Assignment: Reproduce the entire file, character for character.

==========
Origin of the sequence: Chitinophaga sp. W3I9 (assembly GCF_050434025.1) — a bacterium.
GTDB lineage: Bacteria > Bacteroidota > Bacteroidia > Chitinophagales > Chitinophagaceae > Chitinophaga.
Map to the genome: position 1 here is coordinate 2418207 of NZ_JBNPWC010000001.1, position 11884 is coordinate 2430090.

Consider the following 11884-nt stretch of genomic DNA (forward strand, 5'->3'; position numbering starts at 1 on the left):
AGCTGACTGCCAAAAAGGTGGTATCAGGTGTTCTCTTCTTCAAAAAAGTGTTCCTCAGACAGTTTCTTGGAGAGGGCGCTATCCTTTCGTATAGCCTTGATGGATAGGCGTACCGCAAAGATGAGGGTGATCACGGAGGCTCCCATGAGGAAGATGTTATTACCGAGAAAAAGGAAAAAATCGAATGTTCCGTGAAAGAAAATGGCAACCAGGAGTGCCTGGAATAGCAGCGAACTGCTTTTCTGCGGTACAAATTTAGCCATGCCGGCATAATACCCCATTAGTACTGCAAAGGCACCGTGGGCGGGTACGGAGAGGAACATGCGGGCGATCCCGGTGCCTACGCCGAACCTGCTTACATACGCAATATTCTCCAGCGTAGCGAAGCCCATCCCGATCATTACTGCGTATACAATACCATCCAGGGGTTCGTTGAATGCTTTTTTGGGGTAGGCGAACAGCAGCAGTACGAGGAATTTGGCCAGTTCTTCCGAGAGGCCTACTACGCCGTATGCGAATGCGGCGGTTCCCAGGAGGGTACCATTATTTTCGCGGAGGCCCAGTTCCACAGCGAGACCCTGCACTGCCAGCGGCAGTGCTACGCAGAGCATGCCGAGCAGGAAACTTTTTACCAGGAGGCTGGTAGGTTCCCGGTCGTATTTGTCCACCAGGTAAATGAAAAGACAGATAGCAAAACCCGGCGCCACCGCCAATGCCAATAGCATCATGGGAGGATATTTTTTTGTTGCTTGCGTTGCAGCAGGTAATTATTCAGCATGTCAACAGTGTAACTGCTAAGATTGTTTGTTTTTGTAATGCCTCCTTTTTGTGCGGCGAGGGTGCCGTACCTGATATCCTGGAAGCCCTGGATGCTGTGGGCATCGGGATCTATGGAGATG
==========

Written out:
Origin of the sequence: Chitinophaga sp. W3I9 (assembly GCF_050434025.1) — a bacterium.
GTDB lineage: Bacteria > Bacteroidota > Bacteroidia > Chitinophagales > Chitinophagaceae > Chitinophaga.
Map to the genome: position 1 here is coordinate 2418207 of NZ_JBNPWC010000001.1, position 11884 is coordinate 2430090.

Consider the following 11884-nt stretch of genomic DNA (forward strand, 5'->3'; position numbering starts at 1 on the left):
AGCTGACTGCCAAAAAGGTGGTATCAGGTGTTCTCTTCTTCAAAAAAGTGTTCCTCAGACAGTTTCTTGGAGAGGGCGCTATCCTTTCGTATAGCCTTGATGGATAGGCGTACCGCAAAGATGAGGGTGATCACGGAGGCTCCCATGAGGAAGATGTTATTACCGAGAAAAAGGAAAAAATCGAATGTTCCGTGAAAGAAAATGGCAACCAGGAGTGCCTGGAATAGCAGCGAACTGCTTTTCTGCGGTACAAATTTAGCCATGCCGGCATAATACCCCATTAGTACTGCAAAGGCACCGTGGGCGGGTACGGAGAGGAACATGCGGGCGATCCCGGTGCCTACGCCGAACCTGCTTACATACGCAATATTCTCCAGCGTAGCGAAGCCCATCCCGATCATTACTGCGTATACAATACCATCCAGGGGTTCGTTGAATGCTTTTTTGGGGTAGGCGAACAGCAGCAGTACGAGGAATTTGGCCAGTTCTTCCGAGAGGCCTACTACGCCGTATGCGAATGCGGCGGTTCCCAGGAGGGTACCATTATTTTCGCGGAGGCCCAGTTCCACAGCGAGACCCTGCACTGCCAGCGGCAGTGCTACGCAGAGCATGCCGAGCAGGAAACTTTTTACCAGGAGGCTGGTAGGTTCCCGGTCGTATTTGTCCACCAGGTAAATGAAAAGACAGATAGCAAAACCCGGCGCCACCGCCAATGCCAATAGCATCATGGGAGGATATTTTTTTGTTGCTTGCGTTGCAGCAGGTAATTATTCAGCATGTCAACAGTGTAACTGCTAAGATTGTTTGTTTTTGTAATGCCTCCTTTTTGTGCGGCGAGGGTGCCGTACCTGATATCCTGGAAGCCCTGGATGCTGTGGGCATCGGGATCTATGGAGATG